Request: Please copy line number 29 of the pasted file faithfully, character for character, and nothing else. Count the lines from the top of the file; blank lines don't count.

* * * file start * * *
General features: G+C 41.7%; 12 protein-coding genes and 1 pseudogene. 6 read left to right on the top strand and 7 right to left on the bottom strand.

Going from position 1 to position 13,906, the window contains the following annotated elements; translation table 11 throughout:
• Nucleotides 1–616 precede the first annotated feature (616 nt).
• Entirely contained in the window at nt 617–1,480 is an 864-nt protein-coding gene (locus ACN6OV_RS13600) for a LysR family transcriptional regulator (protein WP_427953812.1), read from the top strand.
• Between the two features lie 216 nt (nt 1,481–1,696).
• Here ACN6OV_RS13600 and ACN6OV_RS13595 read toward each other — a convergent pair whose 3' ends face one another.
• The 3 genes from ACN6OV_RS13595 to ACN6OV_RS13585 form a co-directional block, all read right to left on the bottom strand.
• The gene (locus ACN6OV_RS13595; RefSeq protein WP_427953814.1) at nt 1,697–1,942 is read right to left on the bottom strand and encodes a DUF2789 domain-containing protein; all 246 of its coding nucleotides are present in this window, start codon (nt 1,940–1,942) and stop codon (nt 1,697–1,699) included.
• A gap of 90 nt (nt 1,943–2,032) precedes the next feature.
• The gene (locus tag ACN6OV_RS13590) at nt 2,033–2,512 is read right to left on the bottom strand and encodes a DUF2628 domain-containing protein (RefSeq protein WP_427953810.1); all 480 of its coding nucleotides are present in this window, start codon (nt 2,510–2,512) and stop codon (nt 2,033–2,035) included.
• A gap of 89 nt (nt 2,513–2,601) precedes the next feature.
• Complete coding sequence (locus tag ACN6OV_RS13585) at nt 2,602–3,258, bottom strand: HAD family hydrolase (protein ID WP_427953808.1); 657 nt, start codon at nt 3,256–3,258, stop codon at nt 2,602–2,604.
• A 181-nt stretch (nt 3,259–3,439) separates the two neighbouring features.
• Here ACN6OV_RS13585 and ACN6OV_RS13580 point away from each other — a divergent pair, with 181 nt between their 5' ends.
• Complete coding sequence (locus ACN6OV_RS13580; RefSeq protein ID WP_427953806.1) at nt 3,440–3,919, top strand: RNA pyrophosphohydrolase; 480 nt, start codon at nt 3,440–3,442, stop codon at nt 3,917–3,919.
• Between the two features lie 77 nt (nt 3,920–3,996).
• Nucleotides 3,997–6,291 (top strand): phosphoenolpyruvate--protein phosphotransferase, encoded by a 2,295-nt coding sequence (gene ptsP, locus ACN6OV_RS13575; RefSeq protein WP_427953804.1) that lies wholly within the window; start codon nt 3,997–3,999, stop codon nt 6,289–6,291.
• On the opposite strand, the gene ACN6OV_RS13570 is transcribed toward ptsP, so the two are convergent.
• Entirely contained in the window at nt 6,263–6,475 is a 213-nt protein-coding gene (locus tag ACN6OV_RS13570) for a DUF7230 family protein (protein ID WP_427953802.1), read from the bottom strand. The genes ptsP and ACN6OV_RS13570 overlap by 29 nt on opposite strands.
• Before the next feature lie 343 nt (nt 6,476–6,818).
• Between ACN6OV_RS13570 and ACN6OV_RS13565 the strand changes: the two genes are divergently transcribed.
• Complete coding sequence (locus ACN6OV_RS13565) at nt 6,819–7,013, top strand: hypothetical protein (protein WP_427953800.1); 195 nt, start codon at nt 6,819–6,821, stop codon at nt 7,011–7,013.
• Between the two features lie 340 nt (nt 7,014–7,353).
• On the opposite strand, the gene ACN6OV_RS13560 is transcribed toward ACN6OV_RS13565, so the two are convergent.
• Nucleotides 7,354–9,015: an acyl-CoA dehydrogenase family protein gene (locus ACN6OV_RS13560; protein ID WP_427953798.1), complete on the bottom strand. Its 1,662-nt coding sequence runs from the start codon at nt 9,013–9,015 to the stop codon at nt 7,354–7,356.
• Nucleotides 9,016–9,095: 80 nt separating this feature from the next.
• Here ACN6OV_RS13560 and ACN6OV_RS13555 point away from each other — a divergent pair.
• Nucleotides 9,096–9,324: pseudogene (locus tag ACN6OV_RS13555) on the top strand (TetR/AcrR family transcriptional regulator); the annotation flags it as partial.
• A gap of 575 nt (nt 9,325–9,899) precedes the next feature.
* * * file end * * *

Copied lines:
• A gap of 575 nt (nt 9,325–9,899) precedes the next feature.